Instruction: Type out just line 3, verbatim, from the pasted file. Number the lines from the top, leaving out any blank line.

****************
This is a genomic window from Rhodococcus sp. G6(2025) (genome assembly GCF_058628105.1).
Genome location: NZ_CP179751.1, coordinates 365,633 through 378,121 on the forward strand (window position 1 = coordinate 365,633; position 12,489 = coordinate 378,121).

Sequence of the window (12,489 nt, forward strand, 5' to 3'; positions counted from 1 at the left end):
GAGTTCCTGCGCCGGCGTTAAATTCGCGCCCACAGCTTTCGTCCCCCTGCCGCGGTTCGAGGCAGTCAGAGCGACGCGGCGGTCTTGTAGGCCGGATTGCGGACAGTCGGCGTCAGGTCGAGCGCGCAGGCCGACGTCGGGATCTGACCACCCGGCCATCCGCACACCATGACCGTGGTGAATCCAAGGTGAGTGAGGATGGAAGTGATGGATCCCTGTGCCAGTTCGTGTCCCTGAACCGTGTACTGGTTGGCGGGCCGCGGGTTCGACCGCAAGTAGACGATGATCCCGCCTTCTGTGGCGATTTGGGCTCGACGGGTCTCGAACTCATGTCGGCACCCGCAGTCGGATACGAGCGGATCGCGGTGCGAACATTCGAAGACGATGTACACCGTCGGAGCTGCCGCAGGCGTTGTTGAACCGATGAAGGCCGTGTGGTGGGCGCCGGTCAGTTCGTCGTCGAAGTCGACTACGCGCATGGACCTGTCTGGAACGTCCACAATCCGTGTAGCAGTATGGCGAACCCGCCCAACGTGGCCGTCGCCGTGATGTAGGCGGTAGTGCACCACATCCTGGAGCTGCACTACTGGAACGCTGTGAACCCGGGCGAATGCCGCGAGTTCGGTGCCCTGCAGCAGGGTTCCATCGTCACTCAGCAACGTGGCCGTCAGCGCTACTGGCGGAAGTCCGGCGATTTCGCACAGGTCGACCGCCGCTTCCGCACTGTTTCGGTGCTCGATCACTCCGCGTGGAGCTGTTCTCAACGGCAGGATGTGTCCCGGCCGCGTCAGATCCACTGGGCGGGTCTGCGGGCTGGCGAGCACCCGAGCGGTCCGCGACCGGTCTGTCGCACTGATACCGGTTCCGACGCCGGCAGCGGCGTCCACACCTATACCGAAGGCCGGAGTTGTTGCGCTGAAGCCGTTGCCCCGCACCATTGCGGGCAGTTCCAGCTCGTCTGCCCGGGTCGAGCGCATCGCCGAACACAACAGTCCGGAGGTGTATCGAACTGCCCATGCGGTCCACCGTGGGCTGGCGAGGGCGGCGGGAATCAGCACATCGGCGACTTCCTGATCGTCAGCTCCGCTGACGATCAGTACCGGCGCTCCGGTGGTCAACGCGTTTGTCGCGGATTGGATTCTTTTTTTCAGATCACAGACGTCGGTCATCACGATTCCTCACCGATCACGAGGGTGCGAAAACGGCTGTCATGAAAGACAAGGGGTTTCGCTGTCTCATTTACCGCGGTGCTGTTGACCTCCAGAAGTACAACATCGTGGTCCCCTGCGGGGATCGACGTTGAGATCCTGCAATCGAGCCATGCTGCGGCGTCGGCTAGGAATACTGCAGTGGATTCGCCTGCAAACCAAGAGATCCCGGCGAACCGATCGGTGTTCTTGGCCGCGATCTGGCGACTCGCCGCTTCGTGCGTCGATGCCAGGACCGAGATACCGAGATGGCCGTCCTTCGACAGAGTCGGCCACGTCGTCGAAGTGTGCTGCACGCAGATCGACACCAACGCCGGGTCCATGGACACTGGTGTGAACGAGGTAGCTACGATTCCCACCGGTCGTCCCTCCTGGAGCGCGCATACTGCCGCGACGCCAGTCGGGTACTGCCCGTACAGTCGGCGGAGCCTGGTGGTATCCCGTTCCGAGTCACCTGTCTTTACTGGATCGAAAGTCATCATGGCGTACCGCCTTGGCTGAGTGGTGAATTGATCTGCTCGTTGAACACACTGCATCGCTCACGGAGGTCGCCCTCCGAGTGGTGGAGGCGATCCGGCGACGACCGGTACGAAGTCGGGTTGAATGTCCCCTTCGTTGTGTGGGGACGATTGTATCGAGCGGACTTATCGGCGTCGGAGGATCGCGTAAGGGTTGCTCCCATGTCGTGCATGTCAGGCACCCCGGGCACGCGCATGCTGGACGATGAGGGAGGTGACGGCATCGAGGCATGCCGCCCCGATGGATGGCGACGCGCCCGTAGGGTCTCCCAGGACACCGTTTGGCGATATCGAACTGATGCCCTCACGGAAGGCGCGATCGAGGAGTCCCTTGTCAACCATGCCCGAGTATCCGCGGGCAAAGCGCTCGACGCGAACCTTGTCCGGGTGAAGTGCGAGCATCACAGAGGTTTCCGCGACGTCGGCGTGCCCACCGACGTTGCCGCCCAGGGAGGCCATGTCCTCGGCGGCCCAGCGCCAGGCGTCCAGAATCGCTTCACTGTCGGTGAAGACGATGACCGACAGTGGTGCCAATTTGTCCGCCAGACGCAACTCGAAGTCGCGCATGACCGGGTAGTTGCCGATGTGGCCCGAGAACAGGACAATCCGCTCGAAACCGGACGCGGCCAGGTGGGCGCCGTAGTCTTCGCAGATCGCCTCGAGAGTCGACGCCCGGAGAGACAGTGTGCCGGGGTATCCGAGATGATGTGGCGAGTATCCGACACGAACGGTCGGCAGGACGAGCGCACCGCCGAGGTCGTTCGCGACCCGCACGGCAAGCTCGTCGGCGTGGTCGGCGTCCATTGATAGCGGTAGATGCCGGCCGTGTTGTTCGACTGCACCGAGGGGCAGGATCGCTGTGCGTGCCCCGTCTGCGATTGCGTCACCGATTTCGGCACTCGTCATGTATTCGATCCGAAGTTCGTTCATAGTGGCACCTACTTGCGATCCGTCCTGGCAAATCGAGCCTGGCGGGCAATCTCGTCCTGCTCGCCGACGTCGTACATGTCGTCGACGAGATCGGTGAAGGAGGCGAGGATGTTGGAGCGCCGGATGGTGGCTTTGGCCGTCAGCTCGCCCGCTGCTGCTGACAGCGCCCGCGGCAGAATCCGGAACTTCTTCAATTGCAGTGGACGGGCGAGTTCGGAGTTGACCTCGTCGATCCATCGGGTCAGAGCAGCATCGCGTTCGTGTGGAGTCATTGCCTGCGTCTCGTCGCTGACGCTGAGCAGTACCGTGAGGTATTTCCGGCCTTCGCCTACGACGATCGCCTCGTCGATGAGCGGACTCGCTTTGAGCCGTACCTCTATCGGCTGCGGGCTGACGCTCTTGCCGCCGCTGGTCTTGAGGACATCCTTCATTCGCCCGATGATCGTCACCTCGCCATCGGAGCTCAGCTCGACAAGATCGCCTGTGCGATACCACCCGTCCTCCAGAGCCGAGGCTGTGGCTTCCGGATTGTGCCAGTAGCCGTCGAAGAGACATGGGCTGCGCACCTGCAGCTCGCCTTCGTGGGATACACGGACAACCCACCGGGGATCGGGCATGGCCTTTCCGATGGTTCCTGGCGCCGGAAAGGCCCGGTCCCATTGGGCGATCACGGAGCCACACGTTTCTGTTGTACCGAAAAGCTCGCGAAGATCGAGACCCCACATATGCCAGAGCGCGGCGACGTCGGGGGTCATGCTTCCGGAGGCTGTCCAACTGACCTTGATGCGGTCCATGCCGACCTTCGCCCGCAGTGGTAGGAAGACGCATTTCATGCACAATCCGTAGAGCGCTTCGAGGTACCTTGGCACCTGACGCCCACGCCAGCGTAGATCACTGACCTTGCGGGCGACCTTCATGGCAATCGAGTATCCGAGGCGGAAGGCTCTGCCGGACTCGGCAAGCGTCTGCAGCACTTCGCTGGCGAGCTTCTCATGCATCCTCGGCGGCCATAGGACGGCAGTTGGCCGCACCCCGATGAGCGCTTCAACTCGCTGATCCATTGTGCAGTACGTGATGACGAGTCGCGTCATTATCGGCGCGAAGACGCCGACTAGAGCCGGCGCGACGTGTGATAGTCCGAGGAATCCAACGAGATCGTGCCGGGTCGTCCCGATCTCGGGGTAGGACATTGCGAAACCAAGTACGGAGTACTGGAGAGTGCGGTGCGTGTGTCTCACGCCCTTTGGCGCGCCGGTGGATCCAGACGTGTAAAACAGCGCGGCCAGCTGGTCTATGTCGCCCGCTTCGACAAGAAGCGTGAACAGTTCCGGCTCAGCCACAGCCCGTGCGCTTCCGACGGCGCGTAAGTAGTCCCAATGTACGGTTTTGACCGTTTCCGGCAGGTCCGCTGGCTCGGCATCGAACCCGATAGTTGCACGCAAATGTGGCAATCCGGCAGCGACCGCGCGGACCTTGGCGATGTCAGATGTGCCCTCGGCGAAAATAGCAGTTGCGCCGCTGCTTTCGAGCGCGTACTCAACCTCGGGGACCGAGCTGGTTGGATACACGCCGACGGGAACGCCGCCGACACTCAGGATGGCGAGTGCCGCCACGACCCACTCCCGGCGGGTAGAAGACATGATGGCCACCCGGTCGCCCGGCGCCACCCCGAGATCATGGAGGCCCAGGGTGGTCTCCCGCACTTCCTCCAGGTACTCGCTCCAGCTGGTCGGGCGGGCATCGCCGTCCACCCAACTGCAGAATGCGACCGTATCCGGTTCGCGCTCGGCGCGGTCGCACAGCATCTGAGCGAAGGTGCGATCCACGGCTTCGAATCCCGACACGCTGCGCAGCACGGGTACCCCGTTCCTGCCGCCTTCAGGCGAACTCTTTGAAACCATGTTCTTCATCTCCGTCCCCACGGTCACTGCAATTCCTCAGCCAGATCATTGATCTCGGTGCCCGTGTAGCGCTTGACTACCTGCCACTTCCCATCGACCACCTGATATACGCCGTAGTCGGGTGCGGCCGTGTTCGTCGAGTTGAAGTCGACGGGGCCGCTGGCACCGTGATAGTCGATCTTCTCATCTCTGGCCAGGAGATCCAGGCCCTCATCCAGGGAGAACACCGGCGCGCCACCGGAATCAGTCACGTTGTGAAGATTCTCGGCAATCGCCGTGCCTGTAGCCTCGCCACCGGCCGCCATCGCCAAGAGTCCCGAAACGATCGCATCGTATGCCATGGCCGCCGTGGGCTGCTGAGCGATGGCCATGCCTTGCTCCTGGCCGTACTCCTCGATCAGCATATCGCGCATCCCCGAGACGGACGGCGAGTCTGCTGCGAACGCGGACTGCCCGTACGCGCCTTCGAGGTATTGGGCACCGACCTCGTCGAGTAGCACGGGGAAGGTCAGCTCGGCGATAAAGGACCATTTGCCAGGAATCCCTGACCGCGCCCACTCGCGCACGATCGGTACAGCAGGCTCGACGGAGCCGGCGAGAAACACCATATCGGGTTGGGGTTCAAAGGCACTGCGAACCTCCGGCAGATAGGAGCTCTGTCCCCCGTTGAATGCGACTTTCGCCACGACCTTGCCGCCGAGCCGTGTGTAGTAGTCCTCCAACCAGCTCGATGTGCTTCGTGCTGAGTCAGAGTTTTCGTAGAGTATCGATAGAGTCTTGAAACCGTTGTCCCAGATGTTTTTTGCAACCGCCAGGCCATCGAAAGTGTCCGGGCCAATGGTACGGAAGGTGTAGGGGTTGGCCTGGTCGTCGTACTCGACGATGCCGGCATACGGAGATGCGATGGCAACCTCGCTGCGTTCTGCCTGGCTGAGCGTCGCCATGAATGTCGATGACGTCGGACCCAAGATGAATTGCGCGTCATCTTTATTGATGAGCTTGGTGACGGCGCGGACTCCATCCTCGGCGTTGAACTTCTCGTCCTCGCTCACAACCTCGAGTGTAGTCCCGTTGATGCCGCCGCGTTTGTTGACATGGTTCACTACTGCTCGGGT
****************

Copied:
Sequence of the window (12,489 nt, forward strand, 5' to 3'; positions counted from 1 at the left end):